Special Report: Matt Investigates The Mystery of Philadelphia's "Toynbee Tiles"
July 17, 2006 (WPVI) -- "Toynbee Idea. Movie 2001. Resurrect Dead. Planet Jupiter." Does this puzzling statement ring a bell? If you ever looked down when you were walking across a number of intersections in Philadelphia, perhaps it does.
I remember seeing one of these tiles plastered on the pavement a few years back. It was in the crosswalk, across the street from Love Park and City Hall. After reading the tile (rather quickly, since I was crossing the street), I think I said to myself: "Now that makes absolutely (no) sense." And then I walked away - just like most people do when they see the sign.
Then, about a month ago, a small story ran on the Associated Press wire about the tiles, basically saying they remain a mystery in terms of what they mean, and who is producing them.
Toynbee tiles, as they are commonly known, have been appearing on big city intersections since the 1980s. As many as 60 of them have appeared in Philadelphia. They have also been spotted in Atlantic City, New York City, Washington D.C., Pittsburgh, Baltimore, Boston, Chicago, Cleveland, Detroit, Indianapolis, Kansas City, and St. Louis. But there's more.
These tiles have also shown up in major cities of South America. I have seen photos of tiles in Buenos Aires, Argentina, and Rio de Janeiro, Brazil. Plus, there has been a sighting in Santiago, Chile. The tile in Buenos Aires can be viewed in our slideshow. It is partly written in Spanish: Toynbee Idea, In Cine 2001, Resucitar Morto, Planet Jupiter.
Here is the really strange part of these sightings in South America. Toynbee investigators claim a tile in Rio de Janiero said: "Escriva: Toynbee A, 2624 S. 7th Street Phila, PA, 19148-4610, USA." They say it was near an actual Toynbee tile, at the same intersection. The tile with the address is also on our slideshow.
Anyway, it is an authentic address in South Philadelphia. We'll get to that later. First, I had to search for the meaning of the Toynbee tiles.
Armed with a digital video camera, I set out one day to find as many of these tiles as possible. I obtained a number of locations from a Toynbee tile website (click on one of the links on the right), and some from word of month. They seemed to be everywhere: Center City, South Philadelphia, the Vine Street Expressway, and the Schuylkill Expressway. Some large, some small, some severely damaged, some in perfect condition. I was able to find 13 of them in a single morning. One striking difference between some of the tiles I observed was the omission of the phrase "raise dead," and the replacement of "resurrect dead" within the text. I would find out more about this anomaly later.
What also struck me was the fact that these tiles should fall into the category of urban vandalism. They are no different than graffiti written on public and private buildings. The tiles do not belong on these street corners. And yet, there they are; someone is putting them there without anyone's permission. I touched most of them with my hands, and they seemed nearly impossible to remove without hardware. I pointed them out to some people walking on the streets. A number of folks seemed quite interested, and maybe even a bit disturbed by the tiles' presence. A number of others just shrugged it off, and kept on walking.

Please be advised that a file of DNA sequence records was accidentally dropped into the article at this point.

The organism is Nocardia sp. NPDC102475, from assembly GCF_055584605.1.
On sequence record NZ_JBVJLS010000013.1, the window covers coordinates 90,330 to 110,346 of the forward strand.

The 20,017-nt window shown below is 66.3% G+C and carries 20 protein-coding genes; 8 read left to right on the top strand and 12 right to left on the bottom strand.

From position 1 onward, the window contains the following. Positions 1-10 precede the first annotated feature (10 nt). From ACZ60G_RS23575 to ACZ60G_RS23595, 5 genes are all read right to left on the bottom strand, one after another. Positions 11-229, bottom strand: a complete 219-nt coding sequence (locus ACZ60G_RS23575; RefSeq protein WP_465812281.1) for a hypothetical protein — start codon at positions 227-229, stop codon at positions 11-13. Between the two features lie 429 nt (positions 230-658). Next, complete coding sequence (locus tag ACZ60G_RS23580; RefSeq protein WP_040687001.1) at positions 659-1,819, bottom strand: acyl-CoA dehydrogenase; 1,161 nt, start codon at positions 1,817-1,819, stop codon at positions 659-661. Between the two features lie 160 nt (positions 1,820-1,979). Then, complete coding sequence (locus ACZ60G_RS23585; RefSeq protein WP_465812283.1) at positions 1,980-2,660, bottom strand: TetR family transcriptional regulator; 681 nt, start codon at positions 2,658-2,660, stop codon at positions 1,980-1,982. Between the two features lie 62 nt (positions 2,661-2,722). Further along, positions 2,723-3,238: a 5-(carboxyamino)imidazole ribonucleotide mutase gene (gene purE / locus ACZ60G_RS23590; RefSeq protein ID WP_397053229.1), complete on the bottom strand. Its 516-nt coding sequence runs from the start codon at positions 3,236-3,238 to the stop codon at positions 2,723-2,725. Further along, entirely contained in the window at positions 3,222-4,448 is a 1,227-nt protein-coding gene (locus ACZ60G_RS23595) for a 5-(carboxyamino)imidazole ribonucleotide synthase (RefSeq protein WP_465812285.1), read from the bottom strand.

These tiles were too ubiquitous, too strange, too downright weird for me to shrug this whole thing off. Surely, someone else cared enough about this to investigate. I found a film crew in Philadelphia, who fit that profile.
THE FILMMAKERS AND THE SUSPECTS
The three filmmakers are Justin Duerr, Colin Smith, and Jon Foy. They run a website called resurrectdead.com, and have been investigating the strange case of the Toynbee tiles for several years now. You may discredit them as true investigators by their looks and youth, but they seem to have done a thorough job so far, and claim they have a prime suspect for the tile-doer.
Duerr says the tiles began appearing sometime between 1983 and 1987. He believes they are constructed out of true linoleum, asphalt, crack filler, glue and tar paper. While there has never been an instance where a tile-maker has been caught, Duerr claims he missed seeing one being placed on a West Philadelphia street by about five minutes (he crossed an intersection, went into a convenience store, and came back out to find a fresh Toynbee tile at the same intersection that wasn't there before; he says the tile was already affixed to the pavement).
Before we get into what else they told me, I want you to know I flat out asked them if they are behind this whole Toynbee tile business. Each filmmaker denied being the tile-maker, saying most of them were toddlers when they first began showing up in intersections. However, Duerr admitted he had constructed one tile a few years back, just to see if he could do it. He placed it at 44th and Walnut Streets in West Philadelphia. He promises that is the only instance.
As I said, there may have been as many as 60 tiles in Philadelphia; that is according to the filmmakers' own tracking. They believe there may have been as many as 200 tiles across the world. The older ones include the phrase "raise dead," while some newer ones say "resurrect dead." The filmmakers believe that means there is at least one copycat who came into the picture sometime around 2002, changing the word "resurrect" to "raise" in the body text.
As I stated earlier, Toynbee investigators say a tile in Rio de Janiero was found near another tile with an authentic South Philadelphia address. It said: "Escriva: Toynbee A, 2624 S. 7th Street Phila, PA, 19148-4610, USA." The home is in a typical South Philadelphia neighborhood, just above Oregon Avenue. I visited the address myself in June, but no one seemed to be home. I visited again, and a neighbor tells me the person who lives there typically refuses to speak to others, especially reporters. She insists he has nothing to do with the tiles, saying he is weary of making denial after denial to those who visit his rowhome. The filmmakers have also visited the address, and have gotten the same story.